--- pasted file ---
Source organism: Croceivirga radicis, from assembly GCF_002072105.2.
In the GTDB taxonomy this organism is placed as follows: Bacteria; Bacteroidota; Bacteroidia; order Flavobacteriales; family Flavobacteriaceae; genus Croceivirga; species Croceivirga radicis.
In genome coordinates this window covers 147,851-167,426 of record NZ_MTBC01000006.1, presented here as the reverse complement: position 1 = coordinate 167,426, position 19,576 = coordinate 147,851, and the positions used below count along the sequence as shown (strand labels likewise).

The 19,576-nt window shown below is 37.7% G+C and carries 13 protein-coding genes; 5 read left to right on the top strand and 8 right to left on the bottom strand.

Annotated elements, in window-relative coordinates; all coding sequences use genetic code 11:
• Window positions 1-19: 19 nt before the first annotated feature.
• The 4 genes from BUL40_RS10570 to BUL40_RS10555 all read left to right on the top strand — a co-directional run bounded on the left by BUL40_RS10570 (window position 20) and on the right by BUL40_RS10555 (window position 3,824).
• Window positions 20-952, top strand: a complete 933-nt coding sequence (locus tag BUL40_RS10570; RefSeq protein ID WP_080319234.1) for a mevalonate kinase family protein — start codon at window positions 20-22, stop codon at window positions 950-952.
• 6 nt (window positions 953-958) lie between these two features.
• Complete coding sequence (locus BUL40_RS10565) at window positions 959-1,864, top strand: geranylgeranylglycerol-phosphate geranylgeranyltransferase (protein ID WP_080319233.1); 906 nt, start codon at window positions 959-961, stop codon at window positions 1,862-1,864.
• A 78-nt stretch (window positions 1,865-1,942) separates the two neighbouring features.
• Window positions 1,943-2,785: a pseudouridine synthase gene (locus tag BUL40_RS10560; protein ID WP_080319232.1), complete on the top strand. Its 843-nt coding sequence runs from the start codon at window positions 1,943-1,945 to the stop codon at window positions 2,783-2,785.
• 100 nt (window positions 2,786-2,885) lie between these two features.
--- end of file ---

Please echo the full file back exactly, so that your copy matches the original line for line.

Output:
Source organism: Croceivirga radicis, from assembly GCF_002072105.2.
In the GTDB taxonomy this organism is placed as follows: Bacteria; Bacteroidota; Bacteroidia; order Flavobacteriales; family Flavobacteriaceae; genus Croceivirga; species Croceivirga radicis.
In genome coordinates this window covers 147,851-167,426 of record NZ_MTBC01000006.1, presented here as the reverse complement: position 1 = coordinate 167,426, position 19,576 = coordinate 147,851, and the positions used below count along the sequence as shown (strand labels likewise).

The 19,576-nt window shown below is 37.7% G+C and carries 13 protein-coding genes; 5 read left to right on the top strand and 8 right to left on the bottom strand.

Annotated elements, in window-relative coordinates; all coding sequences use genetic code 11:
• Window positions 1-19: 19 nt before the first annotated feature.
• The 4 genes from BUL40_RS10570 to BUL40_RS10555 all read left to right on the top strand — a co-directional run bounded on the left by BUL40_RS10570 (window position 20) and on the right by BUL40_RS10555 (window position 3,824).
• Window positions 20-952, top strand: a complete 933-nt coding sequence (locus tag BUL40_RS10570; RefSeq protein ID WP_080319234.1) for a mevalonate kinase family protein — start codon at window positions 20-22, stop codon at window positions 950-952.
• 6 nt (window positions 953-958) lie between these two features.
• Complete coding sequence (locus BUL40_RS10565) at window positions 959-1,864, top strand: geranylgeranylglycerol-phosphate geranylgeranyltransferase (protein ID WP_080319233.1); 906 nt, start codon at window positions 959-961, stop codon at window positions 1,862-1,864.
• A 78-nt stretch (window positions 1,865-1,942) separates the two neighbouring features.
• Window positions 1,943-2,785: a pseudouridine synthase gene (locus tag BUL40_RS10560; protein ID WP_080319232.1), complete on the top strand. Its 843-nt coding sequence runs from the start codon at window positions 1,943-1,945 to the stop codon at window positions 2,783-2,785.
• 100 nt (window positions 2,786-2,885) lie between these two features.